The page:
Egypt & Sinai: AIF Divisions


The Egypt (Sinai) and Palestine Campaign of the First World War was fought between the British Empire and the Ottoman (Turkish) Empire backed by the German Empire. The fighting began in January 1915 with an attack by the Turks on the British held Suez Canal, and ended with the Armistice of Mudros in 1918 and the end of Ottoman rule in Syria and Palestine.

Suez P00826.068.JPGFor centuries before the Great War, this land which today covers Egypt, Israel, Jordan, Saudi Arabia and Syria, had been part of the Turkish Ottoman Empire. Slicing through the west of this region is the Suez Canal (photograph right), a vitally important shipping channel and hence supply route for the British Empire. During the war, troops and equipment of the Australian, New Zealand and Indian forces passed this way en-route for the Western Front, in addition to millions of tons of foodstuffs, minerals and other provisions bound for Britain and her Allies. The importance of the Canal had been recognised by the British Government long before the war, and steps were taken to provide defences.

Initially, Britain set out only to defend the Canal from the Turkish troops that were massed in Palestine. During this phase of operations, actions were also necessary against the Senussi Arabs, who attacked Egypt from the west, thus from late 1914 until mid-1915, the British force stood on the defensive along the Suez Canal, defeating various Turkish and German/Turk-led Senussi attempts (where the Australians first saw fighting) to capture or damage the canal.

The Australian involvement in the Middle East started in December 1914 as part of the 30,000 strong defensive garrison of Egypt and the Suez Canal, with the troops (originally destined for England and the Western Front) arriving and preparing for the Gallipoli campaign in 1915. During this period they were kept in the reserve and focused on their training. After the evacuation from Gallipoli the total British force in Egypt had grown by an order of magnitude and was nearly 400,000 men in 13 infantry and mounted divisions, a force regarded as the strategic reserve for the whole Empire.

Chauvel PS0446.JPGWhile most of the Australian Imperial Force went to France in 1916, the bulk of Australia’s mounted forces remained in Egypt to fight the Turks threatening the Suez Canal. Unlike their counterparts in France and Belgium, the Australians in the Middle East fought a mobile war against the Ottoman Empire in conditions completely different from the mud and stagnation of the Western Front. Under the command of Australian born Major General Sir Harry Chauvel (photograph left) the light horsemen (aka mounted riflemen) and their horses of the ANZAC Mounted Division and the Australian Mounted Division had to survive extreme heat, harsh terrain, and water shortages. Some of its events, most notably the charge of the 4th Light Horse Brigade at Beersheba, have captured the popular Australian imagination and popular history in a way that few other episodes of the war have. Tied up with the romance associated with the Light Horse, the Palestine campaign, could be viewed as a cleaner, gentler, and less vicious part of the war. Casualties were comparatively light, with 1,394 Australians killed or wounded in the three years of war.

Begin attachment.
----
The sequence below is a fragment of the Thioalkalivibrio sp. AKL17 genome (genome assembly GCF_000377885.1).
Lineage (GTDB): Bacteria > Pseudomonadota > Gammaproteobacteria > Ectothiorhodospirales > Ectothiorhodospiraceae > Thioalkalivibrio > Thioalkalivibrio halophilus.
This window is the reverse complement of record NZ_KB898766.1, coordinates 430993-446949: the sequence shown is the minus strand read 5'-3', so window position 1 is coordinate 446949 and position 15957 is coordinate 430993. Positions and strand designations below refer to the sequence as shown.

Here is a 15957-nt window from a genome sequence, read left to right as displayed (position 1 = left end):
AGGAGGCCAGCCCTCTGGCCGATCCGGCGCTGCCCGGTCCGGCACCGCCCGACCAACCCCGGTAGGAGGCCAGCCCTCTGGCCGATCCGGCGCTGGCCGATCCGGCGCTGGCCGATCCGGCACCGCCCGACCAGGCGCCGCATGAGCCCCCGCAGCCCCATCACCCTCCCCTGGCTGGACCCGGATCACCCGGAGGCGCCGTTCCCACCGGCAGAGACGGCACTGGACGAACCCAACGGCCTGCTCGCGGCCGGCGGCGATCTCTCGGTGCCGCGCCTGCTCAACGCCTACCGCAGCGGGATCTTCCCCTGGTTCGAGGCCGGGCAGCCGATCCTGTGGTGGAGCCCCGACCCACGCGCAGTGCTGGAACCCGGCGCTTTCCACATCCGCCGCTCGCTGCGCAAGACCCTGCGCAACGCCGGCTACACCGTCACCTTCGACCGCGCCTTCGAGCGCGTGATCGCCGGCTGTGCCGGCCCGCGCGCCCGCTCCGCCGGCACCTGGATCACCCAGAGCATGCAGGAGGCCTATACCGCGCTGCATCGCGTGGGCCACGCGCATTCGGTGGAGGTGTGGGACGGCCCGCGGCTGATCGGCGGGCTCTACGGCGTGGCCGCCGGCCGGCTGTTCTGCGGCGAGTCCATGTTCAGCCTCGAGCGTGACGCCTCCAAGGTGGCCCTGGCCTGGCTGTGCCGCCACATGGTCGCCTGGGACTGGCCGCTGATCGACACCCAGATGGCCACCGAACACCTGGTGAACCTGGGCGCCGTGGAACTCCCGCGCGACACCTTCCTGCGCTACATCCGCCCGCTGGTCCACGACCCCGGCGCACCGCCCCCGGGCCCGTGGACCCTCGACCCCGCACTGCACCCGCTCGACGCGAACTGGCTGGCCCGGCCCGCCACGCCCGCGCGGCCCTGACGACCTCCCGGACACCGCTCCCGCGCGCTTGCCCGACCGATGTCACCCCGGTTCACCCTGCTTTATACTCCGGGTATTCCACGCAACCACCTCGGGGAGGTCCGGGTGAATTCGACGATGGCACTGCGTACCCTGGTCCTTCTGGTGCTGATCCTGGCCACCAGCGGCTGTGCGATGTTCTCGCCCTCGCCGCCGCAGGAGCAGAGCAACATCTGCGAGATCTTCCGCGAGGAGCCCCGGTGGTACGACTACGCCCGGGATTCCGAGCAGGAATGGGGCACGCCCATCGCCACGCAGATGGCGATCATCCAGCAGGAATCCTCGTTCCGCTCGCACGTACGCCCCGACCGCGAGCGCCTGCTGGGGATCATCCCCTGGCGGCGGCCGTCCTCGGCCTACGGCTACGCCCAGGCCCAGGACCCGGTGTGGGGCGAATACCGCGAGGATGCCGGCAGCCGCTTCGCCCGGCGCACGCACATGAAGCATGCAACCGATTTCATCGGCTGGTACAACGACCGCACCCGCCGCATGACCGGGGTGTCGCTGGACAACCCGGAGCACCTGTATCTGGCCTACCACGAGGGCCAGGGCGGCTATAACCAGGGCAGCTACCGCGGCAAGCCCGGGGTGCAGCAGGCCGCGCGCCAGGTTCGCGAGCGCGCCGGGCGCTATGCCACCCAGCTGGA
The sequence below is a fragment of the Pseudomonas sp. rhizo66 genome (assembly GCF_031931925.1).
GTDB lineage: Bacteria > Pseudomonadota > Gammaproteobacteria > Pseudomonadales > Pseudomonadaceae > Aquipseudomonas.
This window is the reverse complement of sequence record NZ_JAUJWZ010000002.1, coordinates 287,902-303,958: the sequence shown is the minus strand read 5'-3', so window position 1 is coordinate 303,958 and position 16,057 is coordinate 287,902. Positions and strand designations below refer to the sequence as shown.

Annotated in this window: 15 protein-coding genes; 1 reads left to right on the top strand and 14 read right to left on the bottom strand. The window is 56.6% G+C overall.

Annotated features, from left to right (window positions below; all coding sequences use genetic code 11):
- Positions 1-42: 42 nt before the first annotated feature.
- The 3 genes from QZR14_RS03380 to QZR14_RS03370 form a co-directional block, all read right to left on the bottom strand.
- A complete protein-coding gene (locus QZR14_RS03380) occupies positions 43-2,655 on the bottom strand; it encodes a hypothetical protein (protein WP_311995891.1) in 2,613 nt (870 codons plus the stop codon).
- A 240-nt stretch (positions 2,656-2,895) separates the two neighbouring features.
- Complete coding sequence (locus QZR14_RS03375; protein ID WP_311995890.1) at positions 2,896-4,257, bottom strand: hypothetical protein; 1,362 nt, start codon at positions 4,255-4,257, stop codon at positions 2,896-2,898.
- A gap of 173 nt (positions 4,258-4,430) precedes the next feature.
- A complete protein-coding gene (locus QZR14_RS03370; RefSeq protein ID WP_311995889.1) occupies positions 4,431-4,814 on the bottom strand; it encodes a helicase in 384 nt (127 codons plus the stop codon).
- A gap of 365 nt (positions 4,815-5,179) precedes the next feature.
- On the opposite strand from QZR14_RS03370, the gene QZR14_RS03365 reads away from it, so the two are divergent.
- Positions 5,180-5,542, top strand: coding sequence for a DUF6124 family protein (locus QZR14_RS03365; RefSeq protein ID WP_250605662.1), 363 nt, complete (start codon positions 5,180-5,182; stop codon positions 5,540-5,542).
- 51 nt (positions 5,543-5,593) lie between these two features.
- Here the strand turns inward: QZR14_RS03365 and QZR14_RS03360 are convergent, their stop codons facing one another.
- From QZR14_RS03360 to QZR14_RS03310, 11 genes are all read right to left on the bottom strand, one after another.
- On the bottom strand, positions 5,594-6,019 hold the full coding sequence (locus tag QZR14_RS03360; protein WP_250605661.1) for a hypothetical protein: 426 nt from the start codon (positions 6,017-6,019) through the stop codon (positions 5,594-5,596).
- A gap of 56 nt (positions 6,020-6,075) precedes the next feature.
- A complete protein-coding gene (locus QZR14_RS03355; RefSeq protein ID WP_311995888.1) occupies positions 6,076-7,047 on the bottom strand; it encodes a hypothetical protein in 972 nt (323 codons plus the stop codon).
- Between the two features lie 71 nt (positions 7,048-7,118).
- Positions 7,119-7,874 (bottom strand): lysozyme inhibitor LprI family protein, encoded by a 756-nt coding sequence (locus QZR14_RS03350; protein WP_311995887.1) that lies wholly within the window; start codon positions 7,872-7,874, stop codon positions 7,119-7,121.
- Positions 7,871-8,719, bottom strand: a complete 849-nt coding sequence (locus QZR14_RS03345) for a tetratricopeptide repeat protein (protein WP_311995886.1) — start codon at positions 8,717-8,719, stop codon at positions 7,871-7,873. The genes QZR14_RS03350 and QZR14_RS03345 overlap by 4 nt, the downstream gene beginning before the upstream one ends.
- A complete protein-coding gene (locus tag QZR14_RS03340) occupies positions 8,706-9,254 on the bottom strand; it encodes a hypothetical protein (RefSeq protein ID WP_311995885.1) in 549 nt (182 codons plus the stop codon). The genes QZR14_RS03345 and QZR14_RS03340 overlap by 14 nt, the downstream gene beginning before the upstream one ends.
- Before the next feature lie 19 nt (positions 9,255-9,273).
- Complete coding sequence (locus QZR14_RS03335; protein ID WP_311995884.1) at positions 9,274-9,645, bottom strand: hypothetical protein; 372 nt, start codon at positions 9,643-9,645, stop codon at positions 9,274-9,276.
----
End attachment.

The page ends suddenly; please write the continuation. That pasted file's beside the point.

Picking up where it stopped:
MapSinaiWWI.jpgFollowing the unsuccessful Turkish attempt in January and February 1915 to take the Suez Canal, having been beaten back by the Indian Cavalry and Camel Corps, the British made plans to move its defence to the eastern bank of the canal and prepared to take the attack to the Turkish Army. At this time the Australians were responsible for the central sector of the canal, with its Headquarters at Ismailia. In March 1916, Sir Archibald Murray took command of all the forces which were united into the new Egyptian Expeditionary Force. Murray believed a British advance into the Sinai and to occupy would be more effective than the static defences recently established. British occupation of the oasis area which stretched eastwards from Romani and Katia to Bir el Abd along the ancient silk road would deny drinking water to any Ottoman invasion force.

Egypt - P00859.018.JPGAfter the surprise Turkish attack at Katia in April 1916 the Australian 2nd Light Horse Brigade and New Zealand Mounted Rifles Brigades of Chauvel’s Anzac Mounted Division were ordered to occupy the Romani area, with the Australian 1st Light Horse Brigade arriving towards the end of May 1916. A vital victory was gained in August 1916 at Romani near the coast, which relieved the canal position and saw the limit of Turkish ambitions in the Sinai. On the 9th August the Anzac Mounted Division launched an attack, and after fierce fighting the Turkish base at Bir el Abd was abandoned on the 12th August. The British began to construct a railway and supply roads along the coastal plain at this time, both of which were to prove vitally important when two years later it was necessary to provide for a larger force advancing into Palestine.